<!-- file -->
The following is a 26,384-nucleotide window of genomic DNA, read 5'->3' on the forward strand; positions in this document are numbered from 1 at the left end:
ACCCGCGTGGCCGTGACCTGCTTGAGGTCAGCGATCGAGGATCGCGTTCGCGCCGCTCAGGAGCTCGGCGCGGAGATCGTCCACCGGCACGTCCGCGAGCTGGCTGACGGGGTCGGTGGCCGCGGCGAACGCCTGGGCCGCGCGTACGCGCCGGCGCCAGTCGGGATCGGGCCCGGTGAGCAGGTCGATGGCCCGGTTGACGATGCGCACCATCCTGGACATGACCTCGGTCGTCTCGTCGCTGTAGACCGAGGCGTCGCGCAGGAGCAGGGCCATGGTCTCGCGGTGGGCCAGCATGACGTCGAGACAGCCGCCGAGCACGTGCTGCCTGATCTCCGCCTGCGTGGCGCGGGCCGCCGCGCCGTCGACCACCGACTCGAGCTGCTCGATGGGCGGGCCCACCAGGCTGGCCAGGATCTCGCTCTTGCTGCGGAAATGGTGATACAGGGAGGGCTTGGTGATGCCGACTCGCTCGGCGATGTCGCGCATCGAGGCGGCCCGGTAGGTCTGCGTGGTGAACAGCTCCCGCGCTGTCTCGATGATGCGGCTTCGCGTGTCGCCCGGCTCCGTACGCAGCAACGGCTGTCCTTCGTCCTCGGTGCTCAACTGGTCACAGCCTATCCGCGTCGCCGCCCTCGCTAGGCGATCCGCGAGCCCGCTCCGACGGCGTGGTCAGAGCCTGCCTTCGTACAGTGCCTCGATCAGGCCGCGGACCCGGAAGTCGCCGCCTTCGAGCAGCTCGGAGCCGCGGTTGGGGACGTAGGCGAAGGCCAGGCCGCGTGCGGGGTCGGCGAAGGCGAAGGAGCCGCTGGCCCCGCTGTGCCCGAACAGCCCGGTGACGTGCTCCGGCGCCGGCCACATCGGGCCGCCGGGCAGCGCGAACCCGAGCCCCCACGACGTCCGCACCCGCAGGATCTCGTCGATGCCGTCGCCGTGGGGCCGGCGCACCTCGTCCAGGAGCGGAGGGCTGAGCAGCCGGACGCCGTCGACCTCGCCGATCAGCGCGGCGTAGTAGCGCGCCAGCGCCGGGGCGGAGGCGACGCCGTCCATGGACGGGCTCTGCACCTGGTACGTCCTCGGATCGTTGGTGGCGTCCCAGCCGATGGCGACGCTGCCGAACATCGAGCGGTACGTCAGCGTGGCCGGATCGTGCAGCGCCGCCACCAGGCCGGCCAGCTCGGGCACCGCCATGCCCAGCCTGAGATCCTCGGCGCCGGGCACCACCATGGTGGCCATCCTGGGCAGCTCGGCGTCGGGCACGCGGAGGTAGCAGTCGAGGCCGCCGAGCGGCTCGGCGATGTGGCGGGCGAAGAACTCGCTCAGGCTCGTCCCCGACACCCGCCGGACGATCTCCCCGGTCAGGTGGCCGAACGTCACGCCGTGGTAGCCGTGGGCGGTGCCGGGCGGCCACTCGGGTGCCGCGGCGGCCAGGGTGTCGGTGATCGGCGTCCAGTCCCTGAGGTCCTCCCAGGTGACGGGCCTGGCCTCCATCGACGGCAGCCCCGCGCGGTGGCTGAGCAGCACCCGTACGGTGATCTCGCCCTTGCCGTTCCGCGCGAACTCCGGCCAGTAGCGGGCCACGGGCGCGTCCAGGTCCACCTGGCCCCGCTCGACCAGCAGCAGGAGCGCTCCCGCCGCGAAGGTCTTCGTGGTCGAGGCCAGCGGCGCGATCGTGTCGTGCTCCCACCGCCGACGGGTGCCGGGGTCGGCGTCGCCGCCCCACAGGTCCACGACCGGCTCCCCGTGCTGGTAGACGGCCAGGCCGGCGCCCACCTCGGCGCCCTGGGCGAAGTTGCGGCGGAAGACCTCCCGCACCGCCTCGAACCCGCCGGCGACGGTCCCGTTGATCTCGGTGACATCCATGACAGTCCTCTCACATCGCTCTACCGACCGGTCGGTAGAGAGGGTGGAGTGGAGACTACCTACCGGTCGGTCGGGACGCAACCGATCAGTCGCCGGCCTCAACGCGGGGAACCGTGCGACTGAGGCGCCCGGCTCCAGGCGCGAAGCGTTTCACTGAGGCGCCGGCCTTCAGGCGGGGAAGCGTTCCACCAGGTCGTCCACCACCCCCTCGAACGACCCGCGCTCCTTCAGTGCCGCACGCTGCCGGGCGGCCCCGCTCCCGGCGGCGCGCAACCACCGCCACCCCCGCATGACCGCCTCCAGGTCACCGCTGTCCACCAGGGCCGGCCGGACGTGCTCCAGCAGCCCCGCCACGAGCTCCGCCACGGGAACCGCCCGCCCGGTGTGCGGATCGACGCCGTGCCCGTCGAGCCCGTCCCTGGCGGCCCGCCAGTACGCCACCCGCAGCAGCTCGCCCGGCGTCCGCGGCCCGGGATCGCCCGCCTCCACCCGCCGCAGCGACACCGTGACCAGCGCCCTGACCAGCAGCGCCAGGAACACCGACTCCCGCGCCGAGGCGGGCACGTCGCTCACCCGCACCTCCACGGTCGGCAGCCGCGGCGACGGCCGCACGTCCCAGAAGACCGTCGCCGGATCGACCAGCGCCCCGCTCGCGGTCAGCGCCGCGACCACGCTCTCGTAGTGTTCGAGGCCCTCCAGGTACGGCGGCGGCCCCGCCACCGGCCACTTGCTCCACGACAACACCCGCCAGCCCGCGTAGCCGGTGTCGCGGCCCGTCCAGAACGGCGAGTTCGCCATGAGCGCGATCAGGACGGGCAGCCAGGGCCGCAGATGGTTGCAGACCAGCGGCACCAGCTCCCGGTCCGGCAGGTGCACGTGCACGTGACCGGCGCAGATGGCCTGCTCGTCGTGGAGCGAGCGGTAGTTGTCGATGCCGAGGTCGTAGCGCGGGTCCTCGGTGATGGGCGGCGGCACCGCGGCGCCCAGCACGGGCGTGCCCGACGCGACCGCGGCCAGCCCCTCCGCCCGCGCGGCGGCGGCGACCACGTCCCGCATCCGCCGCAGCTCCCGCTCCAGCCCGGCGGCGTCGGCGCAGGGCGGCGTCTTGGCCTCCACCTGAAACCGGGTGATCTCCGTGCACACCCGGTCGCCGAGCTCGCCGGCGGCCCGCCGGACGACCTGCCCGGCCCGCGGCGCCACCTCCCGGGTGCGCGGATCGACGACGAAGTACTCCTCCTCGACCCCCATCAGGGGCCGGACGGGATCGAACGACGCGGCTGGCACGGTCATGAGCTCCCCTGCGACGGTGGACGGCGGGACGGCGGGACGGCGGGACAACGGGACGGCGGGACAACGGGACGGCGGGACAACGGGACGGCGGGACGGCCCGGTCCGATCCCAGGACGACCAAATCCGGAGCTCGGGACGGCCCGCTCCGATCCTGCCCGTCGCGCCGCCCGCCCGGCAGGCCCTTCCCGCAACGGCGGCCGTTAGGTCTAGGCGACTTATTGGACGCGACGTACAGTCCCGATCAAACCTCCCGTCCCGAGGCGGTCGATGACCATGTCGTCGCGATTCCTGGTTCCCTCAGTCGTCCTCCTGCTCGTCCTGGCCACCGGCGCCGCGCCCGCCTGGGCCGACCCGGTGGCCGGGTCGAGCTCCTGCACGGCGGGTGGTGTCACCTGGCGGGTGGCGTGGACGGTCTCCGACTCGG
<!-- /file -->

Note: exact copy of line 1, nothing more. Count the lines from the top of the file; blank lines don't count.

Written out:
The following is a 26,384-nucleotide window of genomic DNA, read 5'->3' on the forward strand; positions in this document are numbered from 1 at the left end: